In the white corner, ladies and gentlemen, the reigning Spanish champion, conqueror of all comers in Italy and England, still lean, still mean, still fighting fit Joooooseeee ‘Don’t Call Me the Special One call me the Only One’ Mourinhoooo.
In the blue and purple corner – the challenger, unknown, tall and spindly, short of fanfare and unproven in whether he can give or take a punch Titoooooo ‘The Marquis’ Vilanova.
So, if we are about to get ready to rumble, what’s the tale of the tape in Spain?
Well, even if it’s feasible that Real Madrid and Barcelona manage to headhunt two Premier League talents in Luka Modric and Alex Song before the market closes the absolutely remarkable fact is that Spain’s two big clubs have, at this stage of the summer, made ONE signing between them – Jordi Alba moving from Valencia to his alma mater club at the Camp Nou.
Last season Los Blancos played a hard-nosed, athletic, often entertaining but noticeably ruthless brand of football which smashed all records. More points (100), more goals (121), more away wins than ever before and a goal difference which resembles a John Daly scorecard on a bad day round Troon in the wind (+89).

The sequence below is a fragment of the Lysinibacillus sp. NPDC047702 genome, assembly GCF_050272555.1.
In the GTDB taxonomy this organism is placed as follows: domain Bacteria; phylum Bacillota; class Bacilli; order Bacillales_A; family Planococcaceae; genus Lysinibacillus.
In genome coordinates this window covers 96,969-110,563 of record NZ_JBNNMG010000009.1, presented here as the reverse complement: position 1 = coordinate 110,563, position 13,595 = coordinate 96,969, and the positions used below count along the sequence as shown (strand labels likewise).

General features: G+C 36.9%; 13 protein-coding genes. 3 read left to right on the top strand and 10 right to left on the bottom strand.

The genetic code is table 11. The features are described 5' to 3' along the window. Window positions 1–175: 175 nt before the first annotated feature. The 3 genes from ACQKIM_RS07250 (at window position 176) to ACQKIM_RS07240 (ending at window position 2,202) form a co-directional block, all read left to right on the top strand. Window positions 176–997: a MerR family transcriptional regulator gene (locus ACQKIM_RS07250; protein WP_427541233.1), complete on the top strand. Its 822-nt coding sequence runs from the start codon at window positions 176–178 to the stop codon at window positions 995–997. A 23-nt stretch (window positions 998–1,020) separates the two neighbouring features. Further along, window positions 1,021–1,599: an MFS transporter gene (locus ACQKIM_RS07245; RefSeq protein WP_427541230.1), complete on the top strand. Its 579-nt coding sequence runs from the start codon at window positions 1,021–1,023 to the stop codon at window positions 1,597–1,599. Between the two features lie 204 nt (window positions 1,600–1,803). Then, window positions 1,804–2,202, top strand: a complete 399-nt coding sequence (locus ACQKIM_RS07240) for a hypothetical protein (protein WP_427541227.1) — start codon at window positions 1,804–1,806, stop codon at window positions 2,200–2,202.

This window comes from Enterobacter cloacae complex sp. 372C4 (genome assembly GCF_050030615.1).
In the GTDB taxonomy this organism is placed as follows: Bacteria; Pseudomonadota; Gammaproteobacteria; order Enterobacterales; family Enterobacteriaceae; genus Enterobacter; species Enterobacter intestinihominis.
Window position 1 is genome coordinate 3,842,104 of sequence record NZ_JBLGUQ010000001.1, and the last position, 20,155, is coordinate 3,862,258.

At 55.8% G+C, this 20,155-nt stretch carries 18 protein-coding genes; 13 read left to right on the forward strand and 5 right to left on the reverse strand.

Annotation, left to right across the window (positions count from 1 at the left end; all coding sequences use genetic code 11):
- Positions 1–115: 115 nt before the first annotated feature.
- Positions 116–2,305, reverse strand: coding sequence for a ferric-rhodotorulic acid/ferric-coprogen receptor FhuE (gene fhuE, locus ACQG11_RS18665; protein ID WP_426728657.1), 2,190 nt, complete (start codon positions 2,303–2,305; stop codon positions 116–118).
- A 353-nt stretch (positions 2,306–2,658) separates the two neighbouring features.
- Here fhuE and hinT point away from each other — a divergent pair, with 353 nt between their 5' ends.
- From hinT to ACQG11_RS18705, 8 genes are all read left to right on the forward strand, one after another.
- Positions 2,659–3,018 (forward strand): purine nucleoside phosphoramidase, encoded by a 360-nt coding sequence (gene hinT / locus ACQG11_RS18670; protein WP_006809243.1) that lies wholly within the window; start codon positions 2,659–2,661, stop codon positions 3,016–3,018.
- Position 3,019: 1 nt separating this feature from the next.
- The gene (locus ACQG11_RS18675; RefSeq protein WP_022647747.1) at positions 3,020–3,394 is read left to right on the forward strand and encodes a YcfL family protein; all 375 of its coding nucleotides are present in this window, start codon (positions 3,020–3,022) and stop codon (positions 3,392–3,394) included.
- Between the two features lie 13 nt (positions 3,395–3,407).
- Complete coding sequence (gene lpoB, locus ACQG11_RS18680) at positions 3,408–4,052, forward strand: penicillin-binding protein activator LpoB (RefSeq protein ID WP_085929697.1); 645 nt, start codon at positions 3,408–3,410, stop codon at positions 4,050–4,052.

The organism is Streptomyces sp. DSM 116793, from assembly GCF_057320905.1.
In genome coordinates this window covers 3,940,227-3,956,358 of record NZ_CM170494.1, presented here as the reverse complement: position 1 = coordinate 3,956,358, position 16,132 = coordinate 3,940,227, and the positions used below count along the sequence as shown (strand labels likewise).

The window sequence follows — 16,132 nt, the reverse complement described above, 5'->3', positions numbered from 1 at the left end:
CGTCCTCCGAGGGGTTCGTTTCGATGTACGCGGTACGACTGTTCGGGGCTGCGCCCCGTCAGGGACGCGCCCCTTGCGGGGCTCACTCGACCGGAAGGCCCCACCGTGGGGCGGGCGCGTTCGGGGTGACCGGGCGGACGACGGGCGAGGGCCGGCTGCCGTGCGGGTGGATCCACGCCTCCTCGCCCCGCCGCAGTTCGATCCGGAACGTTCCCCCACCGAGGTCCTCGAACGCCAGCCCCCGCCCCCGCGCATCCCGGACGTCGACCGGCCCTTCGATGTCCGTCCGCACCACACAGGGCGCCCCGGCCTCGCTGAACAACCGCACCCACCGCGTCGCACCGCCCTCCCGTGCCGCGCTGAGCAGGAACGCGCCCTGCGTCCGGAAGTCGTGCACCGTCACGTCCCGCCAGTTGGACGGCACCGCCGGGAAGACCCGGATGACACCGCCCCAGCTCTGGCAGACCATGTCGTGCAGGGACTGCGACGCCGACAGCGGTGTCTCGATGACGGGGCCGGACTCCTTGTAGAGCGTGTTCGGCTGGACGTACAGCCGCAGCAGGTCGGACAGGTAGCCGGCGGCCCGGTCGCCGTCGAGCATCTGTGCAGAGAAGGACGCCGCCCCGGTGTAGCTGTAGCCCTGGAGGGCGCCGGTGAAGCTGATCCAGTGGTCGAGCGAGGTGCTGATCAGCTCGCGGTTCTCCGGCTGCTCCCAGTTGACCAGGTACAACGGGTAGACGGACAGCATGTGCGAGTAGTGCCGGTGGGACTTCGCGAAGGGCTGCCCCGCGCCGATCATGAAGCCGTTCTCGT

The triumph, of course, made Mourinho the only man to have coached a champion side in the Premier, Serie A and La Liga. Hats off to him.
What’s likeable about their preparation, despite the terminally slow job they are making of converting their passion for Modric, is that they’ve been equally steely eyed about their pre-season. A long, well-organised training camp in the US without massive, regular travelling, a firm emphasis on physical preparation and a series of good, competitive wins.
It’s the ‘if it ain’t broke don’t fix it’ school of management and Chelsea fans who enjoyed the golden age of the Special One at Stamford Bridge will recognise it.
Last season’s heroes were, unquestionably, located in the spine of the team – Iker Casillas, Sergio Ramos (converted to centre back) Xabi Alonso, Karim Benzema and a Cristiano Ronaldo who not only crashed in the goals but became as generous a team player as at any time in his already prolific career.